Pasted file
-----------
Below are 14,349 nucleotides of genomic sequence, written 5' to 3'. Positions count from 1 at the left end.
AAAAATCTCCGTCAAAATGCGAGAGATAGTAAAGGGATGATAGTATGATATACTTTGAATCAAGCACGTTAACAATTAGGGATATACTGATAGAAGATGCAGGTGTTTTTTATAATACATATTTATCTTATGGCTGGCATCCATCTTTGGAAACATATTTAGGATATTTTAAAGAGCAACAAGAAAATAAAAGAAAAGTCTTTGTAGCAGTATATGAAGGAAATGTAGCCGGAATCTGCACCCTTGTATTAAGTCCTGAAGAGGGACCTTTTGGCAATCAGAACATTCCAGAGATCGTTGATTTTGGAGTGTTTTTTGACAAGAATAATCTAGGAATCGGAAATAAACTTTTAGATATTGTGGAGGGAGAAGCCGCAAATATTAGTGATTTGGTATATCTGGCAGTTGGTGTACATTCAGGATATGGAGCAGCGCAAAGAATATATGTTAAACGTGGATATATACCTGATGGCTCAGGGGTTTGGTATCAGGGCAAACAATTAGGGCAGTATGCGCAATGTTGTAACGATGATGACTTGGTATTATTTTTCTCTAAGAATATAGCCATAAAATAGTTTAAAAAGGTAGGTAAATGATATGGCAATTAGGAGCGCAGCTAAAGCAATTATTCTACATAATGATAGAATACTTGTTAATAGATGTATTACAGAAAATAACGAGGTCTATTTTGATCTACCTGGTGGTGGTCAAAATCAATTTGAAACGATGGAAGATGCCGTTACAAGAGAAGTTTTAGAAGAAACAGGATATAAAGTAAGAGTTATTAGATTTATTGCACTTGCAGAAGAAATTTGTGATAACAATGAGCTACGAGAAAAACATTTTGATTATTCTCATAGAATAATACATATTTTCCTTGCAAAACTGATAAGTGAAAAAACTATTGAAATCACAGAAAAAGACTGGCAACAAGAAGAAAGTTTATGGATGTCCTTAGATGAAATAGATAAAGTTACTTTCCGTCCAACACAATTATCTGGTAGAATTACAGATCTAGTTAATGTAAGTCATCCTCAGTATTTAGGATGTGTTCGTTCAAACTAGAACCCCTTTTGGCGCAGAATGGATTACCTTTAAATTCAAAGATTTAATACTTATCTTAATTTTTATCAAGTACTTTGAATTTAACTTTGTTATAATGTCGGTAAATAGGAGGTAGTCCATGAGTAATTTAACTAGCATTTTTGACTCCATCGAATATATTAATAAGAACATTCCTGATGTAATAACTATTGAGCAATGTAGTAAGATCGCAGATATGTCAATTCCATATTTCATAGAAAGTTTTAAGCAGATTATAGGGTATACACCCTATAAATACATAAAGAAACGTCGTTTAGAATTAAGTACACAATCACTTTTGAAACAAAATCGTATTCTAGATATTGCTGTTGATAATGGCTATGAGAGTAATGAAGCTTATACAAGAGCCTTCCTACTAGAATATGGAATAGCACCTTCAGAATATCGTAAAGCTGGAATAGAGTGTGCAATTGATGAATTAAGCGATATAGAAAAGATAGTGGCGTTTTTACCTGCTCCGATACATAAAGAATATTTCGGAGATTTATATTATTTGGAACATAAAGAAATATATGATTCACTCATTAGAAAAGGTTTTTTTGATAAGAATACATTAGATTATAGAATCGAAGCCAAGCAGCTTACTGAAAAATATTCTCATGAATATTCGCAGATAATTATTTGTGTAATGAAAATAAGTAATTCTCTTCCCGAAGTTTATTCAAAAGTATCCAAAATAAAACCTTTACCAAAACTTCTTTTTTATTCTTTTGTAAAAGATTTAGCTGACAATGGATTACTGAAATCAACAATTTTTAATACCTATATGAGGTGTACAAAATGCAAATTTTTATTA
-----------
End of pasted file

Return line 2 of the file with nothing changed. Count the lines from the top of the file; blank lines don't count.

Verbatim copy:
AAAAATCTCCGTCAAAATGCGAGAGATAGTAAAGGGATGATAGTATGATATACTTTGAATCAAGCACGTTAACAATTAGGGATATACTGATAGAAGATGCAGGTGTTTTTTATAATACATATTTATCTTATGGCTGGCATCCATCTTTGGAAACATATTTAGGATATTTTAAAGAGCAACAAGAAAATAAAAGAAAAGTCTTTGTAGCAGTATATGAAGGAAATGTAGCCGGAATCTGCACCCTTGTATTAAGTCCTGAAGAGGGACCTTTTGGCAATCAGAACATTCCAGAGATCGTTGATTTTGGAGTGTTTTTTGACAAGAATAATCTAGGAATCGGAAATAAACTTTTAGATATTGTGGAGGGAGAAGCCGCAAATATTAGTGATTTGGTATATCTGGCAGTTGGTGTACATTCAGGATATGGAGCAGCGCAAAGAATATATGTTAAACGTGGATATATACCTGATGGCTCAGGGGTTTGGTATCAGGGCAAACAATTAGGGCAGTATGCGCAATGTTGTAACGATGATGACTTGGTATTATTTTTCTCTAAGAATATAGCCATAAAATAGTTTAAAAAGGTAGGTAAATGATATGGCAATTAGGAGCGCAGCTAAAGCAATTATTCTACATAATGATAGAATACTTGTTAATAGATGTATTACAGAAAATAACGAGGTCTATTTTGATCTACCTGGTGGTGGTCAAAATCAATTTGAAACGATGGAAGATGCCGTTACAAGAGAAGTTTTAGAAGAAACAGGATATAAAGTAAGAGTTATTAGATTTATTGCACTTGCAGAAGAAATTTGTGATAACAATGAGCTACGAGAAAAACATTTTGATTATTCTCATAGAATAATACATATTTTCCTTGCAAAACTGATAAGTGAAAAAACTATTGAAATCACAGAAAAAGACTGGCAACAAGAAGAAAGTTTATGGATGTCCTTAGATGAAATAGATAAAGTTACTTTCCGTCCAACACAATTATCTGGTAGAATTACAGATCTAGTTAATGTAAGTCATCCTCAGTATTTAGGATGTGTTCGTTCAAACTAGAACCCCTTTTGGCGCAGAATGGATTACCTTTAAATTCAAAGATTTAATACTTATCTTAATTTTTATCAAGTACTTTGAATTTAACTTTGTTATAATGTCGGTAAATAGGAGGTAGTCCATGAGTAATTTAACTAGCATTTTTGACTCCATCGAATATATTAATAAGAACATTCCTGATGTAATAACTATTGAGCAATGTAGTAAGATCGCAGATATGTCAATTCCATATTTCATAGAAAGTTTTAAGCAGATTATAGGGTATACACCCTATAAATACATAAAGAAACGTCGTTTAGAATTAAGTACACAATCACTTTTGAAACAAAATCGTATTCTAGATATTGCTGTTGATAATGGCTATGAGAGTAATGAAGCTTATACAAGAGCCTTCCTACTAGAATATGGAATAGCACCTTCAGAATATCGTAAAGCTGGAATAGAGTGTGCAATTGATGAATTAAGCGATATAGAAAAGATAGTGGCGTTTTTACCTGCTCCGATACATAAAGAATATTTCGGAGATTTATATTATTTGGAACATAAAGAAATATATGATTCACTCATTAGAAAAGGTTTTTTTGATAAGAATACATTAGATTATAGAATCGAAGCCAAGCAGCTTACTGAAAAATATTCTCATGAATATTCGCAGATAATTATTTGTGTAATGAAAATAAGTAATTCTCTTCCCGAAGTTTATTCAAAAGTATCCAAAATAAAACCTTTACCAAAACTTCTTTTTTATTCTTTTGTAAAAGATTTAGCTGACAATGGATTACTGAAATCAACAATTTTTAATACCTATATGAGGTGTACAAAATGCAAATTTTTATTA